Kevin Gale, a first-year medical student at the University of Minnesota Medical School, can pinpoint what first led him to apply to medical school - his mother.

When his mother was first diagnosed with stage IV colon cancer, Gale left his job as a musician in Jacksonville, FL, to move home to Minnesota so he could support his mother. He admits that many of his experiences with his mother during that time changed his life, and are still helping shape his career today.

Gale recently shared his pivotal experience with JAMA Oncology. His article, “Inappropriate Celebration in the Presence of Patients With Poor Prognosis—The Cancer Center Victory Bell” was published in the journal’s series the Cancer Care Chronicles. In the article, he writes about a visit to an oncology clinic with his mom that prompted him to question a common clinical practice.

A “Victory Bell” is a large, loud bell located inside many oncology clinics which patients can ring to mark the end of their treatment

In his article Gale wrote the below excerpt about the victory bell:

Treatments in the infusion room have become commonplace for Mom - as they do for many of the patients with a terminal diagnosis. Normally Mom is keeping herself busy, grading papers (she is a math professor) or reading the daily newspaper, with quiet optimism. But today is unlike most days - today she is tearful. She just heard the Cancer Center Victory Bell ring for the first time.

“She got sad - just a natural human emotion; she was thinking: why does this person get to ring it, and why do I have to die?” remembered Gale of his mom that day. “Seeing her become sad in that setting because of a situation that could be potentially avoided, that’s when I decided I wanted to bring light to this.”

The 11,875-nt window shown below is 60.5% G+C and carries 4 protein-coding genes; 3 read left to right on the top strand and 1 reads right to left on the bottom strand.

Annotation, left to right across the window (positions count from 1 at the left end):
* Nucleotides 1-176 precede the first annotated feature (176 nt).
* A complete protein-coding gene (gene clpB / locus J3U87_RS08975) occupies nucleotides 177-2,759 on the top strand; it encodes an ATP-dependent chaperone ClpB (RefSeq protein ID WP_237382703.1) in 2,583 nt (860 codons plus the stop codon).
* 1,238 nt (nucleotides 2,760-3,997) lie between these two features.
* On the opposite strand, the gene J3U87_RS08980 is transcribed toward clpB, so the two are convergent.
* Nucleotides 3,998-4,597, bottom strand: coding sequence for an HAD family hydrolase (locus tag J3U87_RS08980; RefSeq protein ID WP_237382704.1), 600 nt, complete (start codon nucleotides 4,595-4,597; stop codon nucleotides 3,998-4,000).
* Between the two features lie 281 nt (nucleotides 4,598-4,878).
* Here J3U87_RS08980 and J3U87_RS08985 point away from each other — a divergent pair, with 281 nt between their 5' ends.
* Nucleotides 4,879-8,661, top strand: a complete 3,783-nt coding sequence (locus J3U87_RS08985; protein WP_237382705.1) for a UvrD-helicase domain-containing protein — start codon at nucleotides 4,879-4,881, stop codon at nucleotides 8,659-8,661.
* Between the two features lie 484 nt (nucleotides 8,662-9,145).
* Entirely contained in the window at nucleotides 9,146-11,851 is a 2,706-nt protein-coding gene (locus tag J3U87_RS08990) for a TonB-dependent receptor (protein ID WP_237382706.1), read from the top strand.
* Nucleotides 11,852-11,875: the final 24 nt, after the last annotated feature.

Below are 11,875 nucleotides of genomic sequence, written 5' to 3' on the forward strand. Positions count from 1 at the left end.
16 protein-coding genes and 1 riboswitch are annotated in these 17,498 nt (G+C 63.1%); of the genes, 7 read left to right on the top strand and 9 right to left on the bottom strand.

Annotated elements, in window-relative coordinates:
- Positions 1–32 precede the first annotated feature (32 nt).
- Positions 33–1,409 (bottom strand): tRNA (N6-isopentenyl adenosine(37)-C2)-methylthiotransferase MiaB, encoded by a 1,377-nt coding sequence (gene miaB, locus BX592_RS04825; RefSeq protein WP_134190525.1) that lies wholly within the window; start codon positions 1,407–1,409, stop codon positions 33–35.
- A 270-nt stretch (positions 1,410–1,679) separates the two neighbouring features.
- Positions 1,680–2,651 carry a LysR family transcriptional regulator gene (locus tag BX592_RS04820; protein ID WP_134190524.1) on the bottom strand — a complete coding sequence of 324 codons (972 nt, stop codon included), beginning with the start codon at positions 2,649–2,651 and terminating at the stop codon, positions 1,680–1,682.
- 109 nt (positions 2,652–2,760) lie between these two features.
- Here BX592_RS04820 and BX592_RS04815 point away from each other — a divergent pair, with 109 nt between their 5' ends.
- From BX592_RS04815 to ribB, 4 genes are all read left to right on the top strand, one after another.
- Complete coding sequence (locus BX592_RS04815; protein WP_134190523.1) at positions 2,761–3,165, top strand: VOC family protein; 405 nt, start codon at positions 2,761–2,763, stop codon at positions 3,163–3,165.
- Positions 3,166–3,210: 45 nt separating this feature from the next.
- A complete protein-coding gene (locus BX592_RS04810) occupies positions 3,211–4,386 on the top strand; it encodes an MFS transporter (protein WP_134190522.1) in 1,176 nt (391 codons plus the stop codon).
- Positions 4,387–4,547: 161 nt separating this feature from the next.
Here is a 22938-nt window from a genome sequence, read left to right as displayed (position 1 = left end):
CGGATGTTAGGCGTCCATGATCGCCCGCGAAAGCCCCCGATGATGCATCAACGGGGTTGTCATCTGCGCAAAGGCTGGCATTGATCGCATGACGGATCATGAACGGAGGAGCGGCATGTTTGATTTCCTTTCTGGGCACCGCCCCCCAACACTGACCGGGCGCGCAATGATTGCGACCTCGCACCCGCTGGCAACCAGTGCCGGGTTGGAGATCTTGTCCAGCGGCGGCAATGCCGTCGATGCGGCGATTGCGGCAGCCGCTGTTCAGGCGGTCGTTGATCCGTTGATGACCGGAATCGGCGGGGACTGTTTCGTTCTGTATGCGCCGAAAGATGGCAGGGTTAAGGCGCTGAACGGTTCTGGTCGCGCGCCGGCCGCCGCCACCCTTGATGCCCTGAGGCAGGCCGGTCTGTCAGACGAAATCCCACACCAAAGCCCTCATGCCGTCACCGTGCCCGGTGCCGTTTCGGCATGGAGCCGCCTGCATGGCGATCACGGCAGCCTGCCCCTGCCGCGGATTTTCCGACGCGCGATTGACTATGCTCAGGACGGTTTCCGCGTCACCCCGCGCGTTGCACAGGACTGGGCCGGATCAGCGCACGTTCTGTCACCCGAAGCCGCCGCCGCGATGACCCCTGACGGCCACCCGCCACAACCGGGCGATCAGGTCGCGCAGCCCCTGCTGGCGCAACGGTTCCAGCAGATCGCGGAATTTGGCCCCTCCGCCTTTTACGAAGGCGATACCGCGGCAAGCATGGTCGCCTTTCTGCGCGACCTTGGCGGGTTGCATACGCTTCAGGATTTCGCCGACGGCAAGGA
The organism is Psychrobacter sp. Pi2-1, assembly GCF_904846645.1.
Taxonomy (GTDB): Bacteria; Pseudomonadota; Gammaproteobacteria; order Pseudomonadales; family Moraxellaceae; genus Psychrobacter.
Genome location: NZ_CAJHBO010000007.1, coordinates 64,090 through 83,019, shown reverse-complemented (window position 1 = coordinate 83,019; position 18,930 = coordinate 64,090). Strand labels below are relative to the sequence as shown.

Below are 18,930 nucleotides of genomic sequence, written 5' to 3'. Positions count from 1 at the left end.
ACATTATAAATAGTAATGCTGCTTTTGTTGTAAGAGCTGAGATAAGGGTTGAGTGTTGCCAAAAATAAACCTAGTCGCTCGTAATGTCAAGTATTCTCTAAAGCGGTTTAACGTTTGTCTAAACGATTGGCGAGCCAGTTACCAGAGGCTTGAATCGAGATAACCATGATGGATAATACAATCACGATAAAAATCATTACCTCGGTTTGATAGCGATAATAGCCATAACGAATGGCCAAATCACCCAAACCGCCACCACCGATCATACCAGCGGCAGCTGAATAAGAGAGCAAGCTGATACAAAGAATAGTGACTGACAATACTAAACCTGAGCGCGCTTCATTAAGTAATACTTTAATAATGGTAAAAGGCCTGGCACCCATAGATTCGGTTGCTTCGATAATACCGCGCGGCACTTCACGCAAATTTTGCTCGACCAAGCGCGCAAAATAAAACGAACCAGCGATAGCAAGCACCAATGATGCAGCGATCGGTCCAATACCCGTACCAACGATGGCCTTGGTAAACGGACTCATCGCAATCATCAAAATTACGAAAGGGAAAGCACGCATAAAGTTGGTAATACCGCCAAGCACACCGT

Gale left the center that day determined. He reached out to other oncology clinics to understand their practices and did some research on the tradition of the Victory Bell itself. He found it had started in 1996, and 82% of the sixty-two NCI-designated cancer centers nationwide use Victory Bells.

Many of the patients being treated in an infusion room have a terminally ill diagnosis.

According to Gale’s research, “A large minority of patients will not live past five years and will be negatively impacted by the presence of a Victory Bell.”

Some centers which wrote him back not only told him they did not carry the tradition, they explained why and what they do instead. Some now sign a card for the patient or present a certificate to celebrate the accomplishment. One center specifically said they do not have patients ring a bell because they were worried about the negative psychological repercussions it can have on terminal patients.

“I hope that oncology clinic administrations are able to read this [article] and take a second look at this tradition - whether it’s needed, whether it’s necessary, whether an alternate celebration could be used,” said Gale. “I ultimately hope clinics reconsider the use of the Victory Bell.”

These experiences continue to pave Gale’s way in the medical field. Although most medical students do not choose a specialty until their 3rd or 4th years, Gale is considering palliative care as a specialty.

“There's a need for palliative care physicians; only about 300 fellows are trained each year,” said Gale. “Because of the experiences I’ve had, right now I am thinking about a future in palliative care.”

Read the full article in JAMA Oncology here.